Review: Batgirl #47
[Editor’s note: This review may contain spoilers]
Writer: Cecil Castellucci
Artist: Robbi Rodriguez
Colorist: Jordie Bellaire
Letterer: Andworld Design
Reviewed by: Sean Blumenshine
The Joker’s here to have a nice chat with Barbara Gordon! Don’t miss this devastating tie-in to “Joker War”!
The cover by Giuseppe Camuncoli, Cam Smith and Jean-Francois Beaulieu is solid. It looks good and creates a sense of dread.
This issue is a response to what happened to Barbara in The Killing Joke. Cecil Castellucci wanted to make the story about Barbara and give agency in her relationship with Joker instead of inflicting pain upon her to further the stories about male characters. It’s always cathartic to see Batgirl get the upper hand on Joker.
While the idea of a character laughing in Joker’s face to piss him off has been used several times before, there is a different dynamic when it’s Barbara and Joker. A lot of Barbara’s comic history was, and to an extent, still is defined by Joker. The issue tries to change that power dynamic in favor of Barbara. Gender roles also add something to it as the issue itself points out.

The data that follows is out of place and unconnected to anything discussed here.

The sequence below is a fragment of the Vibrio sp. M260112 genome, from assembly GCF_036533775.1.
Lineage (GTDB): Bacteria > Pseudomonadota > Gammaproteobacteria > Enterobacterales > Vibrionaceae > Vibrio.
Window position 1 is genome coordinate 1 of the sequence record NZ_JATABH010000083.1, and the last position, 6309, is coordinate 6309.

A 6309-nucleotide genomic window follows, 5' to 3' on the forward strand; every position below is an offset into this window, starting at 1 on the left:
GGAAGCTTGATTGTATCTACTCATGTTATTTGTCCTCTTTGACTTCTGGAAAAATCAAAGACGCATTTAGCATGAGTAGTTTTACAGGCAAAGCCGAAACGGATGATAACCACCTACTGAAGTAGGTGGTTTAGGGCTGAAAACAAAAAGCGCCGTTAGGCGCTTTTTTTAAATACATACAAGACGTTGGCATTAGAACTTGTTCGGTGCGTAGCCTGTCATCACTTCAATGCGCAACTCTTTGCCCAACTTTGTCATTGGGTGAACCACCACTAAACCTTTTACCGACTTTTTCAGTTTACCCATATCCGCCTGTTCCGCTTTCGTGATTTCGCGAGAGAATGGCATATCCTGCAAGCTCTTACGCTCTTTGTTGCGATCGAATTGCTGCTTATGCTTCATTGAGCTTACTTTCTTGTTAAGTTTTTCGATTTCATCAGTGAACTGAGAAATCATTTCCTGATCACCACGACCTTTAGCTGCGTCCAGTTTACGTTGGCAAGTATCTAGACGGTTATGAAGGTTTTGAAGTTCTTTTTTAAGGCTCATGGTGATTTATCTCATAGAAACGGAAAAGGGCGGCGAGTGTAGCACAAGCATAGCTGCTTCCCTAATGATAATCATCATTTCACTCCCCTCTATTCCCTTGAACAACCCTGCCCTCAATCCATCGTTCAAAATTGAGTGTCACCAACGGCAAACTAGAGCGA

I don’t love the interior art. Stylistically, it doesn’t work for me at all. I think the characters look weird. The book evokes The Killing Joke’s art in certain spots which is fine. Overall, I just found the art to be unappealing.
As I said before, The Killing Joke still defines Barbara to a degree. This issue is proof of that. Almost every writer for this character has written some kind of response or follow-up to The Killing Joke. That story, especially what happened to Barbara, was a mistake. But I’m honestly tired of it. I’ve seen all this before.
I don’t know if this what he is like in the other “Joker War” stories but Joker bores me to tears in this. One problem is that he never shuts up; he just goes on and on. It’s obnoxious. The bigger problem is that this Super-Joker never appealed to me. He knows way too much and has way too much power. Villains like this lose interest for me when they get this over-powered. He’s the Joker; he’s a psychotic clown. “Joker War” is just weird to me.
I didn’t like this issue. The intentions are noble with interesting themes and commentary on both Barbara Gordon and violence against women. That’s all great. But, personally, I’m tired of Babs having to face Joker and prove her worth over and over again. Combined with a version of Joker that I find dull and artwork I’m fond of, the issue falls short for me.